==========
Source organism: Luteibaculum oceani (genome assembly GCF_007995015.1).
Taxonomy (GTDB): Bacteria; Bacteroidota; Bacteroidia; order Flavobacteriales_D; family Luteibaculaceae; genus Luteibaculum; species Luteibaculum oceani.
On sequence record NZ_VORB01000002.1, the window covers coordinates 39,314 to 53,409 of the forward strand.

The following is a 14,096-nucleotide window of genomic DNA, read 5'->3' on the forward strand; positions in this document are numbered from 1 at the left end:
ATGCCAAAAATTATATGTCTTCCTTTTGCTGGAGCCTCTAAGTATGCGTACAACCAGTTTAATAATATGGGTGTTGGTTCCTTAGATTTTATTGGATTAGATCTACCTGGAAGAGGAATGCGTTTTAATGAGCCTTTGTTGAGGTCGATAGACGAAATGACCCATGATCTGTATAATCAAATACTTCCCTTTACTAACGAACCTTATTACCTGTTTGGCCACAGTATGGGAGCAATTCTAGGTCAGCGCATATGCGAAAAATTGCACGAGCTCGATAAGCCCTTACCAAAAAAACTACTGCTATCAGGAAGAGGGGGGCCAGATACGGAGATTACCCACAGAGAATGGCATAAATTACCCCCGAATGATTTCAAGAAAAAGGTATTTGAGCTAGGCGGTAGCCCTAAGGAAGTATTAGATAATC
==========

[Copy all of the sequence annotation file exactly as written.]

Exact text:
Source organism: Luteibaculum oceani (genome assembly GCF_007995015.1).
Taxonomy (GTDB): Bacteria; Bacteroidota; Bacteroidia; order Flavobacteriales_D; family Luteibaculaceae; genus Luteibaculum; species Luteibaculum oceani.
On sequence record NZ_VORB01000002.1, the window covers coordinates 39,314 to 53,409 of the forward strand.

The following is a 14,096-nucleotide window of genomic DNA, read 5'->3' on the forward strand; positions in this document are numbered from 1 at the left end:
ATGCCAAAAATTATATGTCTTCCTTTTGCTGGAGCCTCTAAGTATGCGTACAACCAGTTTAATAATATGGGTGTTGGTTCCTTAGATTTTATTGGATTAGATCTACCTGGAAGAGGAATGCGTTTTAATGAGCCTTTGTTGAGGTCGATAGACGAAATGACCCATGATCTGTATAATCAAATACTTCCCTTTACTAACGAACCTTATTACCTGTTTGGCCACAGTATGGGAGCAATTCTAGGTCAGCGCATATGCGAAAAATTGCACGAGCTCGATAAGCCCTTACCAAAAAAACTACTGCTATCAGGAAGAGGGGGGCCAGATACGGAGATTACCCACAGAGAATGGCATAAATTACCCCCGAATGATTTCAAGAAAAAGGTATTTGAGCTAGGCGGTAGCCCTAAGGAAGTATTAGATAATC